I could really have chosen any of Val McDermid’s books, as I’ve read most of them and they’re all great reads. You know when you pick up one of her novels to expect intricate plotting, meticulous research, strong characters, and a killer storyline. This is one of my favourites.
2) ‘Postmortem’ by Patricia Cornwell.
The first book in the Kay Scarpetta series. I first read it about fifteen years ago, and was amazed by the forensic detail, as well as Cornwell’s ability to create complex, believable characters. Again, I could have chosen several other books from the series, but Postmortem introduced Scarpetta, and, arguably, a new approach to writing about crime.
3) ‘No Good Deed’ by Manda Scott
This book pretty much has it all. Scott doesn’t shy away from the horrors of the violence humans are capable of, but also explores vengeance, and the healing power of love. Scott’s main characters are instantly likeable, but flawed, and totally believable. A powerful, dark and beautifully written thriller. I loved it.
4) ‘The Murder of Roger Ackroyd’ by Agatha Christie.
Well, there had to be at least one Agatha Christie book on the list! Again, I’ve read most of Christie’s work and am always amazed by her ability to conjure up a character in a few sentences. She was a master at persuading the reader to have one opinion of a character, and his or her guilt or innocence, then turning the whole idea on its head a few chapters later. This book is a classic example of her skill. Poirot and Miss Marple are some of my favourite characters in the genre, and the stories continue to amaze and baffle readers almost a hundred years after Christie was first published.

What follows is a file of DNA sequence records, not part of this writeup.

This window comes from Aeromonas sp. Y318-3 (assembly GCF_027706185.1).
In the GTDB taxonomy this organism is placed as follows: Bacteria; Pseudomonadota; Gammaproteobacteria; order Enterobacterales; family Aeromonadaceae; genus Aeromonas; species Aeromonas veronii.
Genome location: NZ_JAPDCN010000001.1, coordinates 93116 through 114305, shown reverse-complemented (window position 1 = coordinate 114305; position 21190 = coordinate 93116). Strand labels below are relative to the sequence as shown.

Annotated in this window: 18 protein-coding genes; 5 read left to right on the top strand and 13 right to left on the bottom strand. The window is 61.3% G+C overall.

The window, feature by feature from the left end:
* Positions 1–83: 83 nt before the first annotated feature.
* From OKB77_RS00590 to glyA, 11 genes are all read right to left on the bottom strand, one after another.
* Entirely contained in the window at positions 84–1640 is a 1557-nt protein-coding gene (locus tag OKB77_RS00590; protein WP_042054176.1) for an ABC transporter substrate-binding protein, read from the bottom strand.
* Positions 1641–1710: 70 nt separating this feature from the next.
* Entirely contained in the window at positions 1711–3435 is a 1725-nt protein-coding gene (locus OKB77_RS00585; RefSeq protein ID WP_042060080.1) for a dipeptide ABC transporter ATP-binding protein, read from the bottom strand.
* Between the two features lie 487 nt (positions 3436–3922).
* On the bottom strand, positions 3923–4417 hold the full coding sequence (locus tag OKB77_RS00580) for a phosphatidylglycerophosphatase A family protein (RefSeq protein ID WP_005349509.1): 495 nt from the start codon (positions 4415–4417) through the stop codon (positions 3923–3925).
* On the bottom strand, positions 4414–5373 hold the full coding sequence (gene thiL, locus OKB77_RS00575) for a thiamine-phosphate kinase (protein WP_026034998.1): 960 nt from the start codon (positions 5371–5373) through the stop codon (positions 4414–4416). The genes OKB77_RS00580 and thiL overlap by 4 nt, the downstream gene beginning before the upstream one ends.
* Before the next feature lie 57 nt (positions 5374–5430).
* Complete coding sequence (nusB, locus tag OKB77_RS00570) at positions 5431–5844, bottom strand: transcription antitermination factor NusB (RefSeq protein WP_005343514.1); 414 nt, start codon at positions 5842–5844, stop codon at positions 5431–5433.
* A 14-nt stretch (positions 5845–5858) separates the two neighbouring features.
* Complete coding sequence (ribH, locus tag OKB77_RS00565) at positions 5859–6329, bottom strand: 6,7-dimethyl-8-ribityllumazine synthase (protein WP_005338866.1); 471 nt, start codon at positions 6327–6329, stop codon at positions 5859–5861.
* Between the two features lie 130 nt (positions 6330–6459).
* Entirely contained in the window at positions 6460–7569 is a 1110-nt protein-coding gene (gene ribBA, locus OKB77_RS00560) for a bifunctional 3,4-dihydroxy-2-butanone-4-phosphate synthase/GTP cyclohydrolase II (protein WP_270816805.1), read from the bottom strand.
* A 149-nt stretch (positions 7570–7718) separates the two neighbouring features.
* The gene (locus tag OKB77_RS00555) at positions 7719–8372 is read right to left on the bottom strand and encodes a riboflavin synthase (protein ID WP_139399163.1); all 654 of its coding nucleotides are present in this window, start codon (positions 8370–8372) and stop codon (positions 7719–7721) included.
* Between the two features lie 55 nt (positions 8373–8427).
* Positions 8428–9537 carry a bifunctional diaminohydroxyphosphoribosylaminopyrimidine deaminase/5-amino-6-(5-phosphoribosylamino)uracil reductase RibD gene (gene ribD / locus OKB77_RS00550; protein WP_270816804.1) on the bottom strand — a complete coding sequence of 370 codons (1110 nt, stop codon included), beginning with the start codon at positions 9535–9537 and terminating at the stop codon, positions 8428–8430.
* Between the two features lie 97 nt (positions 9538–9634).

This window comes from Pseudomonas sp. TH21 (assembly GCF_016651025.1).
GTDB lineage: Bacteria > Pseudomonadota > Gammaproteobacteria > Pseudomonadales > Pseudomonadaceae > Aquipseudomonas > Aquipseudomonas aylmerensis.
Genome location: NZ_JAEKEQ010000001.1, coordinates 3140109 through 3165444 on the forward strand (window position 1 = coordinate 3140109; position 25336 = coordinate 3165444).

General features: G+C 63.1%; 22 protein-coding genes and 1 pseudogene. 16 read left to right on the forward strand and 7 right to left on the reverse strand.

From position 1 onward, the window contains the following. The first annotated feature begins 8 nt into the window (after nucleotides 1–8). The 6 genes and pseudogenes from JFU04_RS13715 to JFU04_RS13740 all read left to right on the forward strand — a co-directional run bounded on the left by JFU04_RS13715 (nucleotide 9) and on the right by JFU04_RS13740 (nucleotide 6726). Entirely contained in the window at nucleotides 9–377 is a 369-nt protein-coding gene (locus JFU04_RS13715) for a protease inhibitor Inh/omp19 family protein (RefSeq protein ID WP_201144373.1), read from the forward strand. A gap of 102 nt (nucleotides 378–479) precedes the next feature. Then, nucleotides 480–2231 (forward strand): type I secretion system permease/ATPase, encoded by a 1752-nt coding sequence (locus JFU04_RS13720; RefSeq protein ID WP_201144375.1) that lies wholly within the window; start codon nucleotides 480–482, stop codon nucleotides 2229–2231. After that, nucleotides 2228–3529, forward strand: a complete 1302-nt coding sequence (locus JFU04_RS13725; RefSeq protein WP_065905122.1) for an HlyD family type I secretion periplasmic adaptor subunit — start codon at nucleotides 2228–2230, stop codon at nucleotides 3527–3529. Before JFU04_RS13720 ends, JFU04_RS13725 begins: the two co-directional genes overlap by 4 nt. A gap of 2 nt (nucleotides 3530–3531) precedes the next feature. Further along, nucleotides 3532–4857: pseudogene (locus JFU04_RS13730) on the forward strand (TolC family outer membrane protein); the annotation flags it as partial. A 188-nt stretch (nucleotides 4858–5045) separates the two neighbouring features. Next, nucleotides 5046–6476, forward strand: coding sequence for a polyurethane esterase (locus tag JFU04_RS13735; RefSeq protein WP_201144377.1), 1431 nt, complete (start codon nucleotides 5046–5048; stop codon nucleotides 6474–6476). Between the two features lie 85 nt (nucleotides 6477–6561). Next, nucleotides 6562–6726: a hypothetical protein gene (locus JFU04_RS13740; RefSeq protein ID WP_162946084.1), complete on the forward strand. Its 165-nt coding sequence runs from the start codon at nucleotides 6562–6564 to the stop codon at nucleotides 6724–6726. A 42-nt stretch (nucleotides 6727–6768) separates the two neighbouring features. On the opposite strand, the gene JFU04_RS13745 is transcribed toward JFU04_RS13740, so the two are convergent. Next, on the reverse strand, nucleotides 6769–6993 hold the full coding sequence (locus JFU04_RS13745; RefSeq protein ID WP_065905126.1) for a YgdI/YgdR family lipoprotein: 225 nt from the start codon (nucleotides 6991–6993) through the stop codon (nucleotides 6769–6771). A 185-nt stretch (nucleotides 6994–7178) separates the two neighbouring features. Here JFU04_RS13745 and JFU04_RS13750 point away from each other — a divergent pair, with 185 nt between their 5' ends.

5) ‘Lifeless’ by Mark Billingham.
Billingham’s DI Tom Thorne series is one of my favourites. The novels are police procedurals, but Billingham cleverly manages to make each one fresh and inventive. Thorne is a great protagonist, and in this book is undercover amongst London’s homeless population. This scenario allows Billingham to explore Thorne’s humanity and vulnerability, as well as his determination to catch the killer.
6) ‘Indemnity Only’ by Sara Paretsky.
The book that introduced Chicago-based private investigator V.I. Warshawski. Paretsky’s books are reliably good reads, and one of the main reasons is her main character. Warshawski is tough, determined, generous and fearless. The first novel in a deservedly popular series.